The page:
12. My Egarians are insectoid, kind of like a preying mantis crossed with a dragonfly. They were destroyed by the Yu'Vath after being drawn into a battle against them. My players were guided by them using a combination of the Star Mirror from the core rulebooks scenario and the nexus points of the heathen trail from "Lure of the Expanse". Who needs the Eldar in everything after all The Egarians communicated psychically and guided the players to stop the Yu'Vath returning to the universe and destroying everything. Naturally there was a hilarious and incredibly ironic twist……. The important thing with these games is you don't have to be held exactly to whats in the books, the Yu'vath and Egarians are deliberatly vague so you can have fun with them and make them what you want and need for your games.
  13. My players have a star galleon decked out as a deep space exploration and salvage vessel, its nice and big, has lots of cool stuff but with laser and plasma batteries on its flanks, its not very powerful against proper warships. This has caused some problems in the first few space battles. Luckily the fleet has expanded since then with a Sword Frigate outfitted for battle and a Carrack Transporter outfitted for very basic cargo hauling. They have just got thier hands on a Hazeroth Raider which will be outfitted with some naughty smuggling bits and bobs……
  14. Seems to be alot of homebrew stuff in there, what made you want to do that rather than use the extensive range of options already available? Alot of this seems to be pretty **** good stuff, alot of best quality gear there and archeotech. As a GM I would hit you with some hefty repair and upkeep bills if you wanted all that. Yes the ship is fast and can manover, yes your detection rating is pretty good but any solid hit is going to hurt you and once you start taking damage your toast, a thrusters or engine critical will see you finished off. Lunch bays are very powerful its true but they only work when you have something else to back them up. Whats with the homebrew starfighters? Some kinf od super fighter bomber with extra lasers smacks a little of wanting to have your cake and eat it. Why not just have bombers or if you want a punch, torpedo bombers? Your reading Macrocannons wrong, first you determine if you wish to mass your individual macrobatteries in arc into one attack that combines damage or fire them individually. Then you roll to hit with the BS of whomever is firing the guns, modified for range as explained in the core rulebook. If you pass your BS test you get ONE hit, plus ONE for each Degree of Success UPTO the number of the weapons strength. So, say it is strength 3 and you get 2 degrees of success you get 3 hits, if you get 5 degrees of succes you still only get 3 hits. This means full broadsides kick ass. You then discount a number of hits equal to the targets void shields (BEFORE rolling any damage). If you chose to mass your macrobatteries into one super shot, you as the attacker can choose which hits are effected (ie the thunderstrike cannons are deflected while the rhyza plasma cannon are not). Then you can can roll the damage, subtract ship armour and then thats how much hull integrity it looses. Remember to check for critical hits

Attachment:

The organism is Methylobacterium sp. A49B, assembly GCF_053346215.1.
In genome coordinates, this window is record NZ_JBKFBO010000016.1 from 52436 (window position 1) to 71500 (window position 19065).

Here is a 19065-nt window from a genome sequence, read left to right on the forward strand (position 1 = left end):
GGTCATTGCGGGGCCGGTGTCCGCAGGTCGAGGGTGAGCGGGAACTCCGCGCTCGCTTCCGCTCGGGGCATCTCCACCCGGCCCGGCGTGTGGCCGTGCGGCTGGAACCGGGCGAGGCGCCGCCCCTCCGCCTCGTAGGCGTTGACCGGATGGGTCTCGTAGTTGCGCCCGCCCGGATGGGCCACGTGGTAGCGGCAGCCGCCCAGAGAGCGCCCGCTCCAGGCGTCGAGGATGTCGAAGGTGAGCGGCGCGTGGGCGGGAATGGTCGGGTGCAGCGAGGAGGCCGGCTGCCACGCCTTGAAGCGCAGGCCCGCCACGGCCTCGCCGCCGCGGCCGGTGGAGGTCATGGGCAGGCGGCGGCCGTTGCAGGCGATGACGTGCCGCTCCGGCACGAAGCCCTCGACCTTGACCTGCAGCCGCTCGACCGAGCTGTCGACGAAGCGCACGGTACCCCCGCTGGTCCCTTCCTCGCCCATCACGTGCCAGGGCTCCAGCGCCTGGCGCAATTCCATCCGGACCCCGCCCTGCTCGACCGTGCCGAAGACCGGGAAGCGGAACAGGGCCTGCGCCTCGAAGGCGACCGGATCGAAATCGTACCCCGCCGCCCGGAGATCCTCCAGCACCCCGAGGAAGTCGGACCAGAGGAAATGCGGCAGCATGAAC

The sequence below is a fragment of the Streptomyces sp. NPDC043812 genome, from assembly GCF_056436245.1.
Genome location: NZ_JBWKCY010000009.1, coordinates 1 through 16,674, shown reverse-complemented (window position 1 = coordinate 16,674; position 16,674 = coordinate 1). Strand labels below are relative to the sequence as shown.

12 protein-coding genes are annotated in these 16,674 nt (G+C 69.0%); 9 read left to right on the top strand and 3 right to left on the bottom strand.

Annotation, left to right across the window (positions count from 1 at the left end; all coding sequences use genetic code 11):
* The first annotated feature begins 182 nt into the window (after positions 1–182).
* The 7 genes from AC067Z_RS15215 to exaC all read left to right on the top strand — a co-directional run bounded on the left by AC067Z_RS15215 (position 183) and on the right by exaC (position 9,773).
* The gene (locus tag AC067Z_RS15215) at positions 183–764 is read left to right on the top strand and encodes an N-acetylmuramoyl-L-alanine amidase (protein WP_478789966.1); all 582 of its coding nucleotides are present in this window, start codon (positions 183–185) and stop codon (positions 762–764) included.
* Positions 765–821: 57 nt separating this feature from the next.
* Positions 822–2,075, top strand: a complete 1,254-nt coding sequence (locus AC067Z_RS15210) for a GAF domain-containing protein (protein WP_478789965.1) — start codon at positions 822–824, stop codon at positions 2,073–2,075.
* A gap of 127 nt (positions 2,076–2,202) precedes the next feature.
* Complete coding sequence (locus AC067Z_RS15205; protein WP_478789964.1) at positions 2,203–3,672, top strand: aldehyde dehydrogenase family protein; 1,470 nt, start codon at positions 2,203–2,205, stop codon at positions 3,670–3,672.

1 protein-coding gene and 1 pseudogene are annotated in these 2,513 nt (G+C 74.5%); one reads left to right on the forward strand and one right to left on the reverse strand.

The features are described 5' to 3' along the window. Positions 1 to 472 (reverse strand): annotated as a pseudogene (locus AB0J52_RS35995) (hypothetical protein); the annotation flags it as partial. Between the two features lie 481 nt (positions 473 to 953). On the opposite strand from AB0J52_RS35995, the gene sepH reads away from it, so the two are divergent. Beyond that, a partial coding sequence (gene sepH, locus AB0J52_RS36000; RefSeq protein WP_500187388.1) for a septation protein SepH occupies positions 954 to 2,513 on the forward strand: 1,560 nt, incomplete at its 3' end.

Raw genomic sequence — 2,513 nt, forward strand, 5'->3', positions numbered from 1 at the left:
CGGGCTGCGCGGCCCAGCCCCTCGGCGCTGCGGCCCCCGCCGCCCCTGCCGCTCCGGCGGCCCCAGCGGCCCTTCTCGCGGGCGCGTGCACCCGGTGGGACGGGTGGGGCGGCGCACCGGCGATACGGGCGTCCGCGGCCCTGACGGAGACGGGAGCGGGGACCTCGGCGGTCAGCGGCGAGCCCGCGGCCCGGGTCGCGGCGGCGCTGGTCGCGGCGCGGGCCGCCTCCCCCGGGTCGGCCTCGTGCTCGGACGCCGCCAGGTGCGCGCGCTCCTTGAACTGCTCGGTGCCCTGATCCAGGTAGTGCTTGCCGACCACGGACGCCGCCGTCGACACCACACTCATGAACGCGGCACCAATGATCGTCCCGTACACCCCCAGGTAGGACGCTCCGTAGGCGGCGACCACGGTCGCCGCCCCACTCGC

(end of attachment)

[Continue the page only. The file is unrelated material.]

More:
15. The way to beat Orks is with speed and manovering around their slow lumbernig ships and predictable attack patterns. My characters met 3 Ork attack ships and a brute with thier stargalleon and sword frigate. It did not go well…… The Orks closed in to attack, the frigate ran rings round them using its macrocannons while the much slower stargalleon took some bad damage when the orks were able to close in and launch a torpedo attack. The Brute and two of the Orks ships were destroyed while the stargalleon took more hits on his large hull integrity but then the final ork ship, damaged and looking rather alone all of a sudden launched a brutal ram attack against the frigate which took 2/3 of its hull points just like that before launching a massive boarding action. Sadly for the orks that frigate was loaded with Murder Servitors…… Orks are very powerful, but they should be predictable and slow, in the Brute entry in BFK it does say you should be careful with Brutes as they cover a major Ork weakness in that they can actually turn and manover. Not sure about these new rules, our space battles seem to be doing just fine.
  • Create New...